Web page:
Iterator Benchmarks That Shocked With Unexpected Results

I wanted to create a follow-up post in my series on IEnumerables, iterators, and collections focusing on performance characteristics. When checking out the runtime performance and memory characteristics between these materialized collections and iterator benchmarks, I was very surprised! Check out this article for performance benchmark characteristics and some curious finds.


Beware of These Iterator and Collection Traps

This article is not set out to try and persuade you, the reader, that either using an iterator or materialized collection will universally solve your problems. Both iterator and materialized collection usage can be used to solve the scenarios that we'll be looking at, but both will come with a different set of pros and cons that we can further explore. The purpose of this article is to highlight scenarios based on real world experiences where either an iterator or materialized collection was being misunderstood, misused, and ultimately leading to a pile of headaches. As you read this article, if you find yourself saying "Well, sure, but they should have..." you're probably right. The problem is fundamentally not the usage of an iterator or the materialized collection, but not understanding how to consume them effectively. So I hope that when…


Yield! Reconsidering APIs with Collections

Yield: A Little Background The yield keyword in C# is pretty cool. Being used within an iterator, yield lets a function return an item as well as control of execution to the caller and upon next iteration resume where it left off. Neat, right?¬†MSDN documentation lists these limitations surrounding the use of the yield keyword: Unsafe blocks are not allowed. Parameters to the method, operator, or accessor cannot be ref or out. A yield return statement cannot be located anywhere inside a try-catch block. It can be located in a try block if the try block is followed by a finally block. A yield break statement may be located in a try block or a catch block but not a finally block. So what does this have to do with API specifications? A whole lot really, especially if you're dealing…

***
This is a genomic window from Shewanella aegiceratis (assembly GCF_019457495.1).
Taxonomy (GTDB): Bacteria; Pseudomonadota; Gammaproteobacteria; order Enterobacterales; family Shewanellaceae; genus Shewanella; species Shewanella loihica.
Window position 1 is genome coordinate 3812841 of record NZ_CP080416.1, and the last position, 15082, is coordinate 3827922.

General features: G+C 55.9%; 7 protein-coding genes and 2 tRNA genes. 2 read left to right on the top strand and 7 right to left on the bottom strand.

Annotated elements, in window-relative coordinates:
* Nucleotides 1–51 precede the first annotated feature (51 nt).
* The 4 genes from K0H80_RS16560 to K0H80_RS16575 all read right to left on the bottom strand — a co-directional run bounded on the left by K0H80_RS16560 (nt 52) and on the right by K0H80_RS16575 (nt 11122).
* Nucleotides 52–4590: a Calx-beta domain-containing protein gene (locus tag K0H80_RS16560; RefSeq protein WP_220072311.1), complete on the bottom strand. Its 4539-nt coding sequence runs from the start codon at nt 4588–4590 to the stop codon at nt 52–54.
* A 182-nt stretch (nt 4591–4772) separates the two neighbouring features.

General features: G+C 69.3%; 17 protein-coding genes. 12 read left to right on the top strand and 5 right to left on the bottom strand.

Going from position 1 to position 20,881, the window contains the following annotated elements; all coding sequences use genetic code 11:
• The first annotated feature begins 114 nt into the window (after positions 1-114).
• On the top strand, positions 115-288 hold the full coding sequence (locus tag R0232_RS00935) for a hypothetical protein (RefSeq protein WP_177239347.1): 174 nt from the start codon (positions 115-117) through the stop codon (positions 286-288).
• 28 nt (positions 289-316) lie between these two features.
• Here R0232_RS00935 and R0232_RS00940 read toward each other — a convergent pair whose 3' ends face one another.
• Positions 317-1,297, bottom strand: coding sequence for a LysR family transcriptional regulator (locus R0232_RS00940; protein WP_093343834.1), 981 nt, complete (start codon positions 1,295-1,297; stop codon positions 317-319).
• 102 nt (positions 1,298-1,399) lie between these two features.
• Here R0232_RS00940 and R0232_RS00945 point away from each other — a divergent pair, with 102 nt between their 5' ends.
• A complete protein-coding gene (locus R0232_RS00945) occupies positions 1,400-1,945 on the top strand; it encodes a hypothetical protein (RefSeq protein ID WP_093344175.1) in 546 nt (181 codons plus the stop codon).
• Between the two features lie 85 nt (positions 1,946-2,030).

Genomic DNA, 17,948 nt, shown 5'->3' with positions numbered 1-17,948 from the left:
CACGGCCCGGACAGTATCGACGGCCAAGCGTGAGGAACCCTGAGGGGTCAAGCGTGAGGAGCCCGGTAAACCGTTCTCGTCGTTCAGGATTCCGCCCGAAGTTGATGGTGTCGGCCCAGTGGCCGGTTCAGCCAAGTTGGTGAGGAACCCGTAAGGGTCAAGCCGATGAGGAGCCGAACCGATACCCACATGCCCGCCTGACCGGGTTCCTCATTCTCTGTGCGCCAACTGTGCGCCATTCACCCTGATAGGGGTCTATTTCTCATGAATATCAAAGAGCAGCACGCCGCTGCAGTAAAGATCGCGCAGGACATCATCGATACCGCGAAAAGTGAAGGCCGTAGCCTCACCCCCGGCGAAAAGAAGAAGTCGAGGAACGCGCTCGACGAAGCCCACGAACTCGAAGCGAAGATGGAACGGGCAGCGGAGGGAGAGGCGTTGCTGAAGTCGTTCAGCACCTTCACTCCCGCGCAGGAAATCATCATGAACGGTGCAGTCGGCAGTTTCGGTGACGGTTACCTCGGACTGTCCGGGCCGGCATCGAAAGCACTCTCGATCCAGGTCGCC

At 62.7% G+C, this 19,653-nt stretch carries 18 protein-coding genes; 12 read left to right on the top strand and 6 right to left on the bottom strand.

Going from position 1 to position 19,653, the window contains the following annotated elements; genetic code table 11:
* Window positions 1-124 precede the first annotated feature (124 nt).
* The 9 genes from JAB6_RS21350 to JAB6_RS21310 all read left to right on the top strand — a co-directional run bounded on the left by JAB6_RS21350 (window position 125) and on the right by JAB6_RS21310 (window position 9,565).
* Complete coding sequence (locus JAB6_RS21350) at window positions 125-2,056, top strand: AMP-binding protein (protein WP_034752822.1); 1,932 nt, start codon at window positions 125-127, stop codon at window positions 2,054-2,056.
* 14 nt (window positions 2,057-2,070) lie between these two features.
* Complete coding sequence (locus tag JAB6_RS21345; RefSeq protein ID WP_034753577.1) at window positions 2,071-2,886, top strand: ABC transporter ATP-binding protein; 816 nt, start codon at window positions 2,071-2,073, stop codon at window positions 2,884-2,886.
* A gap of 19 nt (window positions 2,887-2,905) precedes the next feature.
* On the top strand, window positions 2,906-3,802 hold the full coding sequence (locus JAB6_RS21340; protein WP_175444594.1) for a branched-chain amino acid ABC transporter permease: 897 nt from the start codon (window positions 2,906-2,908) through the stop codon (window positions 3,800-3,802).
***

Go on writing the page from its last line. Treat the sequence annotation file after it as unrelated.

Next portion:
Events: Demystifying Common Memory Leaks

Background If you've poked through my previous postings, you'll probably notice that I love using events when I program. If I can find a reason to use an event, I probably will. I think they're a great tool that can really help you with designing your architectures, but there are certainly some common problems people run into when they use events. The one I want to address today has to do with memory leaks. That's right. I said it. Memory leaks in your .NET application. Just because it's a managed language doesn't mean your code can't be leaking memory! And now that I've got your attention, let's see how events might be causing some leakage in your application. (There is source that you can download and run. Check the summary section at the end!) Instance-Scope Event Handlers One of the…


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